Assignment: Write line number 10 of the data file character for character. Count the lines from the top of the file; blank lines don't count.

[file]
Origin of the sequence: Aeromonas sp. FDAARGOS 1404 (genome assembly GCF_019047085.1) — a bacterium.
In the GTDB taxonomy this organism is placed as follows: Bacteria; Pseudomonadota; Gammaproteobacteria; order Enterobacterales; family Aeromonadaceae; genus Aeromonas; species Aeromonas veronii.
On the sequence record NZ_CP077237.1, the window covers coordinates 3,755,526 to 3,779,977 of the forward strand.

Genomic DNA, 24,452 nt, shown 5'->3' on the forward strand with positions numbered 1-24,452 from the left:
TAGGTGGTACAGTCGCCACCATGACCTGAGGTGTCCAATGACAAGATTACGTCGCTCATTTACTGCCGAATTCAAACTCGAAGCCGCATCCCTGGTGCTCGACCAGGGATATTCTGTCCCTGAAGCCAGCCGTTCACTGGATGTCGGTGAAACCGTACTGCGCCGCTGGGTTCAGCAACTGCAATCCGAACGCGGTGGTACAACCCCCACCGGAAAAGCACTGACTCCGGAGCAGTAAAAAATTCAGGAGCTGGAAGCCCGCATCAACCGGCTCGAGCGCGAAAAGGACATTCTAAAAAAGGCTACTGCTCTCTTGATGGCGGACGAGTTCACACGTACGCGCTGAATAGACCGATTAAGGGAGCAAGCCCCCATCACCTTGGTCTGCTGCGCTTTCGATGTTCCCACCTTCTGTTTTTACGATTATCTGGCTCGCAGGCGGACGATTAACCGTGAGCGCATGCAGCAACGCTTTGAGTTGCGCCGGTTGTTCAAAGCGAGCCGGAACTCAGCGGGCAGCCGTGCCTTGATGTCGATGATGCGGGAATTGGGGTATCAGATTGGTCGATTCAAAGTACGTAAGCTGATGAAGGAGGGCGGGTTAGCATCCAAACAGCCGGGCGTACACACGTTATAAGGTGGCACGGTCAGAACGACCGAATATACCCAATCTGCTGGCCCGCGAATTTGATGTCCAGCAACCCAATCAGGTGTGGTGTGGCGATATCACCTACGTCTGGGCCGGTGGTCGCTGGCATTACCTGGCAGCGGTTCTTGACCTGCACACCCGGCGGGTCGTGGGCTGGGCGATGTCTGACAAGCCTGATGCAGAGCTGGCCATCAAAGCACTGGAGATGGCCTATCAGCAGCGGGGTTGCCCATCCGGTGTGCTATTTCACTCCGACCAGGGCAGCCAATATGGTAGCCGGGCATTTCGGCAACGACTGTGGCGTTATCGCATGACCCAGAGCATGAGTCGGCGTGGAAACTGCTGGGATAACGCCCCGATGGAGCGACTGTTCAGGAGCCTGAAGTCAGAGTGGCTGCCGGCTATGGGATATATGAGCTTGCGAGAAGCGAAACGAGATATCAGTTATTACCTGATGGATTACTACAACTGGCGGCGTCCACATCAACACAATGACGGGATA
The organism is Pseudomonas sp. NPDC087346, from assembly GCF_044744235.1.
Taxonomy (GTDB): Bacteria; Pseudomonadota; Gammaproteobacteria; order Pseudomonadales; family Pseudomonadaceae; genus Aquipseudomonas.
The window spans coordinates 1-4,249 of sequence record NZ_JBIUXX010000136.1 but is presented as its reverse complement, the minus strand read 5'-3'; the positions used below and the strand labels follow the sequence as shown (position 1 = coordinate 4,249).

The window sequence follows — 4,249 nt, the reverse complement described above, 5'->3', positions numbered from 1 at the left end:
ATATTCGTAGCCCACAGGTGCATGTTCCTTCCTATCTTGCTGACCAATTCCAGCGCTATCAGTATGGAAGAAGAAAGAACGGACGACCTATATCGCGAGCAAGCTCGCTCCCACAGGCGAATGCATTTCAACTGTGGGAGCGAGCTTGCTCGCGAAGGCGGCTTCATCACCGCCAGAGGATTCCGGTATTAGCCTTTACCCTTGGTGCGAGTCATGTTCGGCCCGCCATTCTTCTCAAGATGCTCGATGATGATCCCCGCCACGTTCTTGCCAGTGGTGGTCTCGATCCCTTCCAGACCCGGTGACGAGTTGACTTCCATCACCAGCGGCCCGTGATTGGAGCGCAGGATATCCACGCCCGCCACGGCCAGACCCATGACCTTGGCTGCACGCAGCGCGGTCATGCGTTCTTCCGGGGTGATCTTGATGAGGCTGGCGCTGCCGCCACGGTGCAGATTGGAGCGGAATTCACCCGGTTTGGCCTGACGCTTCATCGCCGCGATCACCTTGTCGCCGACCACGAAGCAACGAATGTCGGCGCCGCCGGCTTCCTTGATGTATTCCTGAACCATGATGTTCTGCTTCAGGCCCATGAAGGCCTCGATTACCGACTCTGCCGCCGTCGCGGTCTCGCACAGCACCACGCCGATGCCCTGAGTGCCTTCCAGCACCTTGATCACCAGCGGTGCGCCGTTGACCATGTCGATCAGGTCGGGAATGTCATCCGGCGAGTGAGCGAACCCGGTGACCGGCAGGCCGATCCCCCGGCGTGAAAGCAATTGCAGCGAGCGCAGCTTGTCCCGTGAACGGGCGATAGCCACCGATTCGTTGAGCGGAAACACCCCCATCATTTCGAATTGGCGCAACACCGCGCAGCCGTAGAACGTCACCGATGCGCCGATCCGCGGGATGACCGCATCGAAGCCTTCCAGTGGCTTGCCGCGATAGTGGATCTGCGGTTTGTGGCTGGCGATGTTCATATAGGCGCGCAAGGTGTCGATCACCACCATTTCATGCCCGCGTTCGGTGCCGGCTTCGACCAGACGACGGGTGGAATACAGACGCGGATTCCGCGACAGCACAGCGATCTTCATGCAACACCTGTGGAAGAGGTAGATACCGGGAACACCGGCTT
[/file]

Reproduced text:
ATATTCGTAGCCCACAGGTGCATGTTCCTTCCTATCTTGCTGACCAATTCCAGCGCTATCAGTATGGAAGAAGAAAGAACGGACGACCTATATCGCGAGCAAGCTCGCTCCCACAGGCGAATGCATTTCAACTGTGGGAGCGAGCTTGCTCGCGAAGGCGGCTTCATCACCGCCAGAGGATTCCGGTATTAGCCTTTACCCTTGGTGCGAGTCATGTTCGGCCCGCCATTCTTCTCAAGATGCTCGATGATGATCCCCGCCACGTTCTTGCCAGTGGTGGTCTCGATCCCTTCCAGACCCGGTGACGAGTTGACTTCCATCACCAGCGGCCCGTGATTGGAGCGCAGGATATCCACGCCCGCCACGGCCAGACCCATGACCTTGGCTGCACGCAGCGCGGTCATGCGTTCTTCCGGGGTGATCTTGATGAGGCTGGCGCTGCCGCCACGGTGCAGATTGGAGCGGAATTCACCCGGTTTGGCCTGACGCTTCATCGCCGCGATCACCTTGTCGCCGACCACGAAGCAACGAATGTCGGCGCCGCCGGCTTCCTTGATGTATTCCTGAACCATGATGTTCTGCTTCAGGCCCATGAAGGCCTCGATTACCGACTCTGCCGCCGTCGCGGTCTCGCACAGCACCACGCCGATGCCCTGAGTGCCTTCCAGCACCTTGATCACCAGCGGTGCGCCGTTGACCATGTCGATCAGGTCGGGAATGTCATCCGGCGAGTGAGCGAACCCGGTGACCGGCAGGCCGATCCCCCGGCGTGAAAGCAATTGCAGCGAGCGCAGCTTGTCCCGTGAACGGGCGATAGCCACCGATTCGTTGAGCGGAAACACCCCCATCATTTCGAATTGGCGCAACACCGCGCAGCCGTAGAACGTCACCGATGCGCCGATCCGCGGGATGACCGCATCGAAGCCTTCCAGTGGCTTGCCGCGATAGTGGATCTGCGGTTTGTGGCTGGCGATGTTCATATAGGCGCGCAAGGTGTCGATCACCACCATTTCATGCCCGCGTTCGGTGCCGGCTTCGACCAGACGACGGGTGGAATACAGACGCGGATTCCGCGACAGCACAGCGATCTTCATGCAACACCTGTGGAAGAGGTAGATACCGGGAACACCGGCTT